A Portland pet owner has sued a local store for inadvertently poisoning his cat. The owner bought flowers for his wife. Unfortunately, the cat ate a lily, which is toxic to cats, from the package, and had to be taken to the vet for treatment. (It reportedly has recovered with no long-term injuries.) The owner is alleging the store and the grower sold an unreasonably dangerous product and were negligent in their handling of it. This article examines the potential arguments that might be made in this case.
Assuming that no one has misrepresented the character of the flowers, there are three major potential arguments that could be used in a case such as the lily-eating cat. First, the buyer could argue that the flowers were not “merchantable,” under the laws governing sale of goods generally. Second, he could argue that the flowers were unreasonably dangerous under product liability law. Third, he could argue that the seller or grower failed to take proper care that lilies would not be made available to cats.
The law states that if a merchant sells goods, the sale includes a warranty that the goods are of minimally decent quality to be sold. (The law does allow this warranty to be limited or disclaimed, which is why limited warranties and “as is” sales are allowed.) There are two reasons why the cat owner did not raise this issue. First, I am not certain a court would say that whether a flower was toxic to cats would affect whether it could be sold. Many plants may be toxic to particularly animals – or to people – and this doesn’t necessarily mean they aren’t salable. Second, since the laws governing sales of goods were developed and enacted in the 1950’s and 1960’s, the question of merchantability has tended to be interpreted to refer to commercial or consumer losses, not injuries or property damage. Instead, product liability law has diverged from the merchantability concept to cover personal injury.
The law of product liability has evolved since the 1960’s to prohibit the sale and marketing of unreasonably dangerous products. If a ladder breaks because the wood was defective, or it wasn’t properly designed to take the user’s weight, or the warnings about load were insufficient, the person who falls off usually can sue for the resulting damages. As this example shows, there are three major categories of defects that a product may have: that it wasn’t built to design; that the design was faulty; or that it should have had a warning that it didn’t. The case of the lily-eating cat appears to focus on the warnings and the design.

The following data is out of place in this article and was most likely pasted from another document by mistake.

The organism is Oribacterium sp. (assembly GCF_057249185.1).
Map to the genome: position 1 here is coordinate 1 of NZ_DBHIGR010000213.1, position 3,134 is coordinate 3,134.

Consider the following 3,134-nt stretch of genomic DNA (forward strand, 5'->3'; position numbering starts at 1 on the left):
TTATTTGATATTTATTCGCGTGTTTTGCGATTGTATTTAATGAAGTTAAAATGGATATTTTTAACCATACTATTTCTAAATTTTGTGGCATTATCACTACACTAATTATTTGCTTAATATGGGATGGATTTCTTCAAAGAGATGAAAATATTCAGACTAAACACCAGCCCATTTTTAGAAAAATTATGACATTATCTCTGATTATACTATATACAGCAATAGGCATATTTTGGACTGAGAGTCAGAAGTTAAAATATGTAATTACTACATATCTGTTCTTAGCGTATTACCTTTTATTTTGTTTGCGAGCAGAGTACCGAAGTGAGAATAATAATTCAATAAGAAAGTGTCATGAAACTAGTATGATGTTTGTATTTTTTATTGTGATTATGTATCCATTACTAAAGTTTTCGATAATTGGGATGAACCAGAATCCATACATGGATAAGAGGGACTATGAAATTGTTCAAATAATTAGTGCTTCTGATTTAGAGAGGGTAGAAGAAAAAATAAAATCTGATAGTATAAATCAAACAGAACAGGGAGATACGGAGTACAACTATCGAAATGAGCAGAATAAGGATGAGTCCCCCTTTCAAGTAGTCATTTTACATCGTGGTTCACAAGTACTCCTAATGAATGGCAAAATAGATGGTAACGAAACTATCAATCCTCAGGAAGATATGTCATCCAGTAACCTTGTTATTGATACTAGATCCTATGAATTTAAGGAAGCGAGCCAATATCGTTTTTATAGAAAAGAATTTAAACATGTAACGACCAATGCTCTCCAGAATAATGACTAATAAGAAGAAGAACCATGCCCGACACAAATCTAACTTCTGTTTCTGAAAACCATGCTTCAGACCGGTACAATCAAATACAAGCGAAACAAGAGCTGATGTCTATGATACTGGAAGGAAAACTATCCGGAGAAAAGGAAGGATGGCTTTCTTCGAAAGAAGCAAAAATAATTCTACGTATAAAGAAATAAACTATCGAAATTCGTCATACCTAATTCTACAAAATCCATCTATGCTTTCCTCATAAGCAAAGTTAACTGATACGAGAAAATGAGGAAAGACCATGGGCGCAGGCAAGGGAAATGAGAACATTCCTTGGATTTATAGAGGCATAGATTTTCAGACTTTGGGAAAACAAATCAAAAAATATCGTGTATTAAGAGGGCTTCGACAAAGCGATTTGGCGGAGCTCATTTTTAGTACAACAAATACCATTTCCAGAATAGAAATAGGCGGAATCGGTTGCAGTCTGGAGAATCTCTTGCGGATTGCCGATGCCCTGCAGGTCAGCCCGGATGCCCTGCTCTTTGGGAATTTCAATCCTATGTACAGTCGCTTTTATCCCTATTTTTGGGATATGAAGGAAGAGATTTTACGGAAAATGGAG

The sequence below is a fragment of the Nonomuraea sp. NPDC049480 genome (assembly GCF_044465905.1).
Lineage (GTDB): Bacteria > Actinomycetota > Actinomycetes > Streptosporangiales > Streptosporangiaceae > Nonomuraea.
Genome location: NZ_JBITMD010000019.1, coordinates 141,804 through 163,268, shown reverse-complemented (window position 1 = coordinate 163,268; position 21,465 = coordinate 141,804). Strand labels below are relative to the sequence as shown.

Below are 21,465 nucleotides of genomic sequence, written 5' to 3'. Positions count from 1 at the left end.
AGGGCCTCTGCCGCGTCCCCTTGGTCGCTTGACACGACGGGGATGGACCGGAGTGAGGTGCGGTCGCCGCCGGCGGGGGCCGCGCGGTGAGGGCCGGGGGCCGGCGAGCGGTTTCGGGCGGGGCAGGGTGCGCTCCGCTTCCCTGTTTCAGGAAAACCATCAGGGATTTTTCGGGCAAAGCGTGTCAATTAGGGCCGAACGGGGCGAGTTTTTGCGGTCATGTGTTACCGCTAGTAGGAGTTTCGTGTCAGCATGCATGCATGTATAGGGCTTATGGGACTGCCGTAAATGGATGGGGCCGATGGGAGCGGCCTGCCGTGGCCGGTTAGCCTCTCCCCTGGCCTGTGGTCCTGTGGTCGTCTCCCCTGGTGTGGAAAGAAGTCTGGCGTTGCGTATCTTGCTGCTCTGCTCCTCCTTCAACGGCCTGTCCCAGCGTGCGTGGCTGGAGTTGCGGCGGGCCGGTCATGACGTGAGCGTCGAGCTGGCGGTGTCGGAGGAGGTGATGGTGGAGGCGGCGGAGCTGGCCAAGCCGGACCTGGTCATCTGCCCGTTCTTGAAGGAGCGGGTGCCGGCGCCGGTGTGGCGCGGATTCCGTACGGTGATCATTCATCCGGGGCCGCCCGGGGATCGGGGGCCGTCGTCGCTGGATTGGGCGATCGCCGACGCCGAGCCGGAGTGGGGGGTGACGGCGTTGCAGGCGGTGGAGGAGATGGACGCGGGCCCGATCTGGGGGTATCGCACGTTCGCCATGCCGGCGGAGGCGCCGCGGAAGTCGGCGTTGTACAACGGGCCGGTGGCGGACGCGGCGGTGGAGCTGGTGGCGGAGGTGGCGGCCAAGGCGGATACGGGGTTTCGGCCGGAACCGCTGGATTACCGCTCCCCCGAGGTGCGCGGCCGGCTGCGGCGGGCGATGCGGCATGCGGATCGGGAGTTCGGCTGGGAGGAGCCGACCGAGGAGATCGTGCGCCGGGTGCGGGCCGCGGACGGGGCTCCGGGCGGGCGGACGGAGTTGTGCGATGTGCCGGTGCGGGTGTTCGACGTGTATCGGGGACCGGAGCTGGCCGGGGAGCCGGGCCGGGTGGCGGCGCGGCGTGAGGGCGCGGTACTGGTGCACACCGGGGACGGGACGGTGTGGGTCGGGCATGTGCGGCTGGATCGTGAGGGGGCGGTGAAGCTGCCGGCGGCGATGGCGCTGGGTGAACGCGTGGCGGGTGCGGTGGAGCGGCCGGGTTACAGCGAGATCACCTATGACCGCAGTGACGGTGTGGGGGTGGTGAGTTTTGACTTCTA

In Oregon, whether a design or a warning is faulty is tested according to whether a consumer would expect the product to meet a particular standard. That makes a design argument difficult in the lily case; I’m not sure the average consumer would or would not expect to find a toxic plant, and lilies are not unheard of in floral arrangements. On the other hand, a warning argument might be more viable if, as alleged, the packaging warned that the flowers were toxic to people. It is not a short step from there to “toxic to pets,” but it is possible the average consumer might assume from the absence of a warning about pets that the flowers were OK for cats.
In Washington, the law is a bit more complicated. Effectively, a failure to manufacture as designed is grounds for strict liability against the manufacturer or seller. A design is faulty if the risk and seriousness of harm outweighs the burden to make it safe (with an exception in the statute for guns). A warning at the time of sale is faulty if the risk and seriousness of harm are such that the warning wouldn’t have been enough to prevent the harm, and a better warning would have. These tests differ from the consumer’s expectation test used in Oregon. Also, in Washington, if the manufacturer or seller learns of a risk, it has a duty to make a reasonable attempt to warn the public after sale. I think that under the Washington test, the lily case would probably be enough for a possible claim on at least warnings, and possibly design (the lilies could be replaced by something else).
Finally, an argument could be made that the manufacturer or seller was simply negligent in its handling of the flowers. Essentially, this means that the actual conduct of the manufacturer or seller in its packaging, design, or warnings was unreasonably dangerous. It is slightly different from product liability in that the focus is not on the flowers, but on the florist’s actions. In most cases, this subtle difference won’t be important, but in this case it may be. I think an argument can be made that a florist should know that cats may eat plants to self-medicate, so a toxic flower should be excluded, or a warning given to keep out of reach of cats. Based on this, I think that a reasonable argument can be made that the store or grower was negligent.
Product liability cases can be difficult. In general, you’re more likely to require a lawyer who specializes in this kind of case if the question is a complicated design issue. A manufacturing problem or an easy to understand warning may be more easily handled by non-specialist lawyers. In general, if you think you’ve been harmed by a defective product, consider talking to a lawyer, but don’t be surprised if the lawyer warns you that the case may require out of pocket expenses.